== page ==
Lighting efficiency

New regulations were promulgated last year that require all lamps to have a minimum efficency of 90 lumens per W. No technology is banned by these regulations, but incandescent lights can’t meet this figure, nor can CFLs.

Manufacturers and retailers were given a year to run down old stock, and the minimum efficiency comes into effect for all lights sold from 24 May.

Trouble is, this is going to push prices up. SAns, it seems, still prefer incandescents because even with the sin tax attached to them, they are cheaper.

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I’m pretty sure a glowing piece of copper wire can meet that requirement…

My pyto! :slight_smile:

90 Lumens per watt

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Can you still find these? I look out for these as a load for battery capacity checks…

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Yes, just search for halogen (they were “energy saving” incandescent).

These halogen lights apparently produce the closest light spectrum as a black body when it is heated up (which is the ideal light source) see: Black body - Wikipedia

I don’t know about the common or garden globe that we all used to use for home lighting. I don’t see those when I go to Builders or to my first stop lighting store.

However I do see incandescents when some other shape or size is required. My wife has a halogen desk top lamp that brings me out in a rash.

But survey data shows that incandescents are still the number one choice of South African consumers (which may be to do with price). So maybe I go to the wrong stores or something.

I remember moving into the house and had 8x of these 70W bulbs in the kitchen. ~560W when the kitchen lights are on.

Swapped them the next day with 5W bulbs and now ~40W when the kitchen lights are on.

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Same here. Had 6 of those 60W Halogen downlights in the kitchen, which at 360W-ish doesn’t sound like much until you realise those lights are essentially the first one turned on at dusk, remains on the entire evening, and probably again early tomorrow before sunrise. They add up to quite a bit of energy use.

That stuff brings me out in a rash.

What I had done early on in the current porsie was to have a skylight installed in the darkest room in the house (that’s not a euphemism) and in the kitchen. These are the type that have a lens at the top and a mirrored tube that works as a collector. They don’t provide nice views of the night sky, but they do bring a lot of light into a room.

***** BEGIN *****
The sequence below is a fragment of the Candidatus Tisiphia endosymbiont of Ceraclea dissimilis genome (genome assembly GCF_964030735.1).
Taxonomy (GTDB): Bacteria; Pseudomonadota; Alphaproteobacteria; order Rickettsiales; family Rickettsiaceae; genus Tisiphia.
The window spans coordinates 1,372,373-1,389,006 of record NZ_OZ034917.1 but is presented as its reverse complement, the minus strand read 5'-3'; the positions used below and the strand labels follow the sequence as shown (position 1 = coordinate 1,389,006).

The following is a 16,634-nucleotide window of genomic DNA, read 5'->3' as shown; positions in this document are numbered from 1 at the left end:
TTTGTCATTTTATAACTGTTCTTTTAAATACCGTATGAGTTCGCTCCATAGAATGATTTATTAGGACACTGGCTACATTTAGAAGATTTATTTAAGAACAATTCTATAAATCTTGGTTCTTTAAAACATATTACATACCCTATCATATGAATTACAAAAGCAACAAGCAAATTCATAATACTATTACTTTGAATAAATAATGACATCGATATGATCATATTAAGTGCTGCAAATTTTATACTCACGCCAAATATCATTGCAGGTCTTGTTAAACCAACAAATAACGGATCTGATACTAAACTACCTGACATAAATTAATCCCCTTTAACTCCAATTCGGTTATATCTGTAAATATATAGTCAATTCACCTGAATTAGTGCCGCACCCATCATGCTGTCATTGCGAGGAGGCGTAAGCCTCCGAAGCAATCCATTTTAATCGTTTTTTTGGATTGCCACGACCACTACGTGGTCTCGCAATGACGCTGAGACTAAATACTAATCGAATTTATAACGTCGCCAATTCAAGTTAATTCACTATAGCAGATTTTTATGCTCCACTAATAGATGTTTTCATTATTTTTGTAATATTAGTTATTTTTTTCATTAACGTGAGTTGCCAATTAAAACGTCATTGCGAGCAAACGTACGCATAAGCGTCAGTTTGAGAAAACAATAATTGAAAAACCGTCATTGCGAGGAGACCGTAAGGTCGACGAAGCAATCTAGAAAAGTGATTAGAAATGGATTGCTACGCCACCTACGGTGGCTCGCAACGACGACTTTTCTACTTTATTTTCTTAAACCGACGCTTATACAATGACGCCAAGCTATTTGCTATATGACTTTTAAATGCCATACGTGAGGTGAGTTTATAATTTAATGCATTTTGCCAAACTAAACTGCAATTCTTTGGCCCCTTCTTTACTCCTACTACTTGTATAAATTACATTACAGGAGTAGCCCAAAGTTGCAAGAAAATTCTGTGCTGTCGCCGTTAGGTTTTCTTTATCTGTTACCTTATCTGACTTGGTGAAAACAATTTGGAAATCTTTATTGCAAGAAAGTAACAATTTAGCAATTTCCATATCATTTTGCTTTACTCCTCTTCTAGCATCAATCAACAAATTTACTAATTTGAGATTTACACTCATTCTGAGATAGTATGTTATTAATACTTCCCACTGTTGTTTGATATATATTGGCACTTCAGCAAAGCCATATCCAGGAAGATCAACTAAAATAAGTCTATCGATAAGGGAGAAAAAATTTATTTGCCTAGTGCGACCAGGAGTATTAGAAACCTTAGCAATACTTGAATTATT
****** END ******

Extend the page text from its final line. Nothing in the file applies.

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Before our current place we rented a place that was relatively new. Only GU10 ‘downlights’ for the whole house.

Shortly after moving in I installed a ET112 meter with a VenusPi to take a look at energy consumption as we were spending quite a bit more than before on electricity even though we had those on the roof solar geysers. I remember walking around the house with the VRM app open and switching on all the lights and just stood there with my mouth open when I saw the figure.

I think it was a week later that I bought boxes of the 5W LED GU10’s. If I remember correctly we replaced about 30x of the 70W with 5W. Luckily caught a big sale at Lighting Warehouse at the time.

If my calculation was correct that was made up after a couple of months.

That’s exactly the point. In our case we had living area, kitchen, passageway and main bedroom lights pretty much on from sunset until bed time. Was over 1kWh just for lights…

It’s actually crazy the difference a couple of things made back then (remember this was PV-less):

  • Replaced all bulbs with low wattage LEDs.
  • Changed the geyser temperature from 70 to 55.
  • Added a geyser timer to not heat up during the day to give the solar geyser time to do it’s thing (had a late afternoon boost for bad weather days).
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I’ve got an old garage that was converted into a room that is now the guest bedroom, but pretty much wasted space, so I’m contemplating making it my home office (swapping it with my current ‘lots of natural light’ room) and a friend actually mentioned getting a skylight in. Good to hear it is actually worth it.

How much did that cost if you don’t mind me asking? Feel free to DM if you don’t want to share publicly.

What I described is more properly (or more commonly) called a “solar tube”

What Are The Advantages And Drawbacks To Solar Tube Lighting gives some idea. Note that the collector can be off set from the … err… “emitter”.

They can be quite bright during the day, and they can still provide some light at night. I wouldn’t recommend them for an area in which somebody might sleep.

But they are good for gloomy rooms, which will receive lots of light without troubling Eskom.

I honestly can’t speak about prices. We got ours about 12 years ago. I will say that if they’re installed properly they give no trouble. We’ve never had them letting rain water in. I have taken the lens off the bottom to clean out bugs and dust. Once.